Undergraduates often tell me they are amazed at how long it takes to compose a resume (part of this is mere perception, I think, due to the weighty nature of the document’s importance). I tell them they should plan to spend between a few hours and a day every year revising their resume for the rest of their professional lives, and that an undergraduate resume with a strong foundation is their best preparation. Obviously, post-graduate and graduate student resumes are grounded in the same principles as undergraduate resumes, but new rules emerge with the new circumstances.
Differences Between Post-Graduate and Undergraduate Resumes
- Length. Beyond your undergraduate education, you are no longer fettered by the one-page limit. Unless otherwise specified by an employer or selection committee, two pages and more are expected so that you can fully describe your background and list your accomplishments. However, seek visual balance on each page, and try to make each work independently, including your name on each page and a page number beyond page 1.
- Organization. Unless you are writing a curriculum vitae (see below), education is less stressed than it is on an undergraduate resume. Often, this section is moved beyond the first page of the resume, and some writers even put it last. Also, an "Objective" section is not necessarily included, and if you are seeking a professional job outside of academia, you typically open your resume with a "Qualifications Summary"—an "in-a-nutshell" articulation of your relevant skills. You can think of this section as a "mini-cover letter," summarizing for an employer everything you have to offer.
- Detail. On the graduate student and post-graduate resume, you are expected to expand in particular on work-related experience. Comment on the specifics of your work and interpret how it was useful to your employer. Especially in research-oriented fields, do not shy away from jargon, nomenclature, or specialized detail. Your goal is to portray yourself as an insider to those who have a technical, specialized understanding matching or surpassing yours.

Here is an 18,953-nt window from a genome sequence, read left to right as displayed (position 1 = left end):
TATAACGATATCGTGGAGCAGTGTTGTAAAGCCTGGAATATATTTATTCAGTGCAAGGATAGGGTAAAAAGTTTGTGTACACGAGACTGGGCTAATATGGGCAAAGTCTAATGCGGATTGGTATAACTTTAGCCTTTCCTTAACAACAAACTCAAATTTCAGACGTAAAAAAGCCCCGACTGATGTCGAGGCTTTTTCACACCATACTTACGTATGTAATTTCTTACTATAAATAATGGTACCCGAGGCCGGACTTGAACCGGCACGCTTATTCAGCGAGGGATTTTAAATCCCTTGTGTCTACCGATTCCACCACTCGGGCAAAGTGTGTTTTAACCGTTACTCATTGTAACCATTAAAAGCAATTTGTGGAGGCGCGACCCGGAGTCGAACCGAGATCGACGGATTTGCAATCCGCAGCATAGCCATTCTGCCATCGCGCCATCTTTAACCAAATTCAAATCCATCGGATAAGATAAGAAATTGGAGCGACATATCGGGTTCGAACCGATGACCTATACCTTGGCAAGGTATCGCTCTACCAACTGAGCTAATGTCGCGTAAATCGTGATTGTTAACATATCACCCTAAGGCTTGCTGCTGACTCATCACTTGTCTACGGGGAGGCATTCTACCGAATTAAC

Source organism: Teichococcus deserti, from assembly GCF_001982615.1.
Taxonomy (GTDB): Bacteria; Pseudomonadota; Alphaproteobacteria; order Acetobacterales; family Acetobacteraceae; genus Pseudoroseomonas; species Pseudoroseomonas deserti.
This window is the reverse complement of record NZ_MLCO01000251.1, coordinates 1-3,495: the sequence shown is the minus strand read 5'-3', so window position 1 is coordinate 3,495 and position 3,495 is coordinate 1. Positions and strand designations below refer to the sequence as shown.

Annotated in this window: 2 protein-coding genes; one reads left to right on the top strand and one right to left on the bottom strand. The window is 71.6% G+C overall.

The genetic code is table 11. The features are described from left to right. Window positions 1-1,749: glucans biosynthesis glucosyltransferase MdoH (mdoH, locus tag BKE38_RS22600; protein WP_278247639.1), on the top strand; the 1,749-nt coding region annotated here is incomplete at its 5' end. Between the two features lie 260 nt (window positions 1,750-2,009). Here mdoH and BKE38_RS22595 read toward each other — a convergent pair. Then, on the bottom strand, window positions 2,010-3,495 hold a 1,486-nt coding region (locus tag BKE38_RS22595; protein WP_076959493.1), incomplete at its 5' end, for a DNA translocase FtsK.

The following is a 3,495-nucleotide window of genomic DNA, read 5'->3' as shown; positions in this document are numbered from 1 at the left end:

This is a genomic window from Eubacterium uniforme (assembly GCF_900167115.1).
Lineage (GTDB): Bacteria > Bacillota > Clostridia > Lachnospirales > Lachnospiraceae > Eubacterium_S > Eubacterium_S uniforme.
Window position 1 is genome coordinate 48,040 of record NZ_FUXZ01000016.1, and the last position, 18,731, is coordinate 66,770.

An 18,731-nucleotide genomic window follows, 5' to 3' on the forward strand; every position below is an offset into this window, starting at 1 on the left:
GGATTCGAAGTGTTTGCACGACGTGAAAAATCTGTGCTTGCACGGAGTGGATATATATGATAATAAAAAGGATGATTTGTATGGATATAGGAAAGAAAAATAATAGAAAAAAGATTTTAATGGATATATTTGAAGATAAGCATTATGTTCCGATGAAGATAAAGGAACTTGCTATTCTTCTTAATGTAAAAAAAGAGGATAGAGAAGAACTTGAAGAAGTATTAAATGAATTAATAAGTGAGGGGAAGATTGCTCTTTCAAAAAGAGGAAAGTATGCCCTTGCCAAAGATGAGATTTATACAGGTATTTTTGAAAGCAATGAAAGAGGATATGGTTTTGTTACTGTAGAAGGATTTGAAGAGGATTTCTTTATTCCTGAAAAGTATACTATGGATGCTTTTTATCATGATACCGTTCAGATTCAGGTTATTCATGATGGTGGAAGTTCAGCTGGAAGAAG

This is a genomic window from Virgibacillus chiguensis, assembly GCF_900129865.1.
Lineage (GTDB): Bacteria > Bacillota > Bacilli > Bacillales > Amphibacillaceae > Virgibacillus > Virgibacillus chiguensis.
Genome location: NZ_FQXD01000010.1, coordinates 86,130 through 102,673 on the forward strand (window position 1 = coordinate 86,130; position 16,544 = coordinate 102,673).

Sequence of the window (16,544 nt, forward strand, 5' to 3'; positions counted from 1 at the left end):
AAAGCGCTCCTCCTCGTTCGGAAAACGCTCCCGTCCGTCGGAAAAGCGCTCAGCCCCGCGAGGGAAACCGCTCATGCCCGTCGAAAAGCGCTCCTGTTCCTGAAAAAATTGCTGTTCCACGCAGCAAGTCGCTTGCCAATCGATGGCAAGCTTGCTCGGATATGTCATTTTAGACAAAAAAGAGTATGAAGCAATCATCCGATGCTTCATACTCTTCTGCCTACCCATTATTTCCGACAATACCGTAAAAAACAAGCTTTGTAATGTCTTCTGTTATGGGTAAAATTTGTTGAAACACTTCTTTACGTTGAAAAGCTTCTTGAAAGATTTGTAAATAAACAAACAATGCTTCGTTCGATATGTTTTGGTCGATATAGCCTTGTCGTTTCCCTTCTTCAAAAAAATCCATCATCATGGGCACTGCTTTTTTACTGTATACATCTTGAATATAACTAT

Writing a Curriculum Vitae (CV)
Unfortunately, many use the terms "curriculum vitae" and "resume" interchangeably, so writers are confused about whether there’s actually a distinction between them. Strictly speaking, a curriculum vitae (which translates to "course of life") is different from a resume in that it is aimed squarely at working within academia. Therefore, academic history—especially where it includes teaching, research, publications, and service—is fleshed out in much more detail than it would be in a resume. If you’re chasing an academic post with your CV, you need to stress the same "three-legged-stool" criteria by which tenure judgments are made: Teaching, Research, and Service. Some writers use these criteria within their CV headings, and all find ways to stress them within their descriptions. A section for publications—which helps reflect on both your teaching potential and research—is expected in a CV, and those who have not published might still provide a list of papers submitted, talks given, theses written, or conferences attended. The goal is to demonstrate professional involvement and the potential to serve a host university as a productive teacher, valuable researcher, and a person of service. Some schools and professional organizations provide sample CVs, and I urge ambitious graduate students to browse the web and model their CVs on those published by faculty in the program to which they are applying.
These websites from institutions of higher learning are tailored to grad students writing resumes and CVs:
"Graduate Students' Resume Writing Guide," from Dartmouth